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The Invisible Australian Blogger

Fellow Australian Trevor Cook has written a great post on the state of ‘new media’ including blogging and podcasting in Australia. He comments that whilst there is incredible growth in the medium of blogging that Australia is really yet to see bloggers rise in prominence as has happened else where.

‘Nevertheless, Australian bloggers have not yet generated the sort of media attention that well-known coups (Dan Rather, Trent Lott, Eason Jordan) have won for blogging in the USA. These “affairs” showed that blogging could change agendas and we are still waiting for some high profile agenda-changing from Australian online media community.’

This is something I’ve been pondering a bit recently. A couple of Australian newspapers have tinkered with ‘blog of the week’ type columns in their technology sections (usually featuring overseas blogs) but outside of this I’m yet to really see blogging mentioned in any real depth in the main stream media here. There is a growing number of the general public who seem to have heard of blogs (I notice a lot of people have some vague idea of what they are) but overall there is little prominence of blogging or individual bloggers despite the numbers of quality Aussie bloggers going around.

This is something I’d like to see change and am keen to work on being a part of – however I wonder what can be done. There are only so many contacts that we as bloggers can attempt to make with reporters – perhaps we need to engage a PR expert like Tony to get blogging’s profile up here.

Read Trevor’s article at Trevor Cook describes the new media, including blogging and podcasting, now available to consumers

About Darren Rowse

Darren Rowse is the founder and editor of ProBlogger Blog Tips and Digital Photography School. Learn more about him here and connect with him on Twitter, Facebook, Google+ and LinkedIn.

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Comments

  1. Ted says:

    Interesting that at the same time, this is happening.

    I notice also that the BBC has a piece on blogging it influence here.

    Australia, as I recall, was a little slow on the get-go with mobile phones. But that delay allowed for a much more rapid spread of the technology when people began to adopt them wholeheartedly. Maybe what you’re observing is something similar?

    I think it wasn’t really the “celebrity” blogs who got the genre off the ground–they just happened to be first to the post when the gun went off. Instead, blogs proliferated slowly and quietly for years before anyone paid them any attention.

    Love your site, and I keep coming back. ‘Bout time I got an aggregator, I suppose. . .

    Ted

    http://www.metroblog.blogspot.com
    http://blive.blogging.com

  2. Duncan says:

    The problem is cultural, but in terms of PR what we actually need is more diverse media, I’ve had discussions with a number of media people here in Australia and unfortunately at the end of the day they’d much rather quote US bloggers than an Australian.

  3. At the moment there are a few things that hamper a higher profile for Australian bloggers.

    For tech blogs, not much R&D or new product development happens in Australia, so there’s not much “inside news” told by Australian bloggers. And we tend to get new technologies so much later than the US or Asia, that everyone else gets the jump on us before we even see the products they’re talking about.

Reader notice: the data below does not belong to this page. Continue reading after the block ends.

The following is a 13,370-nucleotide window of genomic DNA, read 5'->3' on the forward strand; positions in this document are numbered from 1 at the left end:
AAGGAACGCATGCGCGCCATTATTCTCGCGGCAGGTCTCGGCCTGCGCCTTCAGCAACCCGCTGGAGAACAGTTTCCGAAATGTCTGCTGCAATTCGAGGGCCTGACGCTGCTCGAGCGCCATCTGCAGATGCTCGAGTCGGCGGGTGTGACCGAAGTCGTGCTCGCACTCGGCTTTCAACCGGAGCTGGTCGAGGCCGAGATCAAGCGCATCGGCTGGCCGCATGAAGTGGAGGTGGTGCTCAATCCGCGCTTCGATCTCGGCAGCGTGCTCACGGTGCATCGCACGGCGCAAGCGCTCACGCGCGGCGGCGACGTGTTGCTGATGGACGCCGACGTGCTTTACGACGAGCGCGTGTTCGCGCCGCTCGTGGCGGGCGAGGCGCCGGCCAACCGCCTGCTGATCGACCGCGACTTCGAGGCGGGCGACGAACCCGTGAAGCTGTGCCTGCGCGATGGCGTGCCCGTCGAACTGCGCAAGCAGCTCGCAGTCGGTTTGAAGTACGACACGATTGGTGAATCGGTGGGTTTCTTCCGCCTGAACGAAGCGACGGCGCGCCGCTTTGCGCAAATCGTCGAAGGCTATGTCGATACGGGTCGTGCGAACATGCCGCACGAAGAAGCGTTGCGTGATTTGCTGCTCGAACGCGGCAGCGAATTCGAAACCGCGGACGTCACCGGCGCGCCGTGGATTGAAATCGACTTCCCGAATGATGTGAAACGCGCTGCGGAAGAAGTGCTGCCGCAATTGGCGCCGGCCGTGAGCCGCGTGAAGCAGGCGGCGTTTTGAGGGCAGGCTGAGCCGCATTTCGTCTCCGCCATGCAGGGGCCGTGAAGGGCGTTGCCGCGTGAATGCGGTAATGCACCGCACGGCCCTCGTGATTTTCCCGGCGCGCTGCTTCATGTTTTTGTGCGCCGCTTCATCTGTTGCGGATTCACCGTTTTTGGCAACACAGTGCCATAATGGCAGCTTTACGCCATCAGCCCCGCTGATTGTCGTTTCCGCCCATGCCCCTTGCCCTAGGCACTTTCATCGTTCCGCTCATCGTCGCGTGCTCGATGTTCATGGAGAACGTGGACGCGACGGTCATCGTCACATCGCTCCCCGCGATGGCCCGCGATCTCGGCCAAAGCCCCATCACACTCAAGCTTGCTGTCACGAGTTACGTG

The same thing happens with movies, TV shows, music, artworks, celebrity stuff, new books, etc. Everything gets released in other countries long before it’s available in Australia, so by the time our bloggers pick them up everyone else has moved on to the next new thing.

    So Australians are conditioned to read US and UK blogs for information about all this stuff. We tend to regard (perhaps subconsciously) Australian blogs as being behind the times, and don’t really spend much time reading them.

    In my experience when I come across an Australian blogger with a good site and good information, the fact that they’re Australian is almost always a little hidden. It’s certainly not immediately obvious in most cases. We mostly seem to try and blend in with the US bloggers, hoping to prove our worth before people make a snap judgement that we’re ‘just’ an Aussie blog.

    Also, the market for Aussie blogs is pretty small compared to US or UK blogs. We just don’t have a very big population of blog readers here, so bloggers tend to chase topics that appeal to a wider international audience. This part, at least, could be turned around if the media started promoting and featuring local bloggers a bit more.

  4. Hey, did some mention my name?

    I think the problem of invisible Aussie Bloggers can be partially solved by blogging about Aussie stuff. Because even a lot of Australian blogs seem to about US/Euro issues and news.

    I started aussieblogger.com as an experiment and the response has been surprisingly good, and quick. After only 2 weeks of operation I have nearly 100 daily uniques and an incredibly good page ranking/indexing with Google and Yahoo.

    The ads make me next to nothing, but that’s not the point, I just wanted to probe the niche a little. And as noted earlier, the response has been good.

    I also started aussiematt.com as a personal site, and same thing again, the response was good, and quick.

    I do think that Aussies will flock to australian blogs (sorry, i’m really not trying to stuff keywords here!) if we simply write about Aussie news and events.

    It appears we’re standing on the edge of a hugely untapped market. I will be continuing my experiments. And Darren, keep up the good work mate.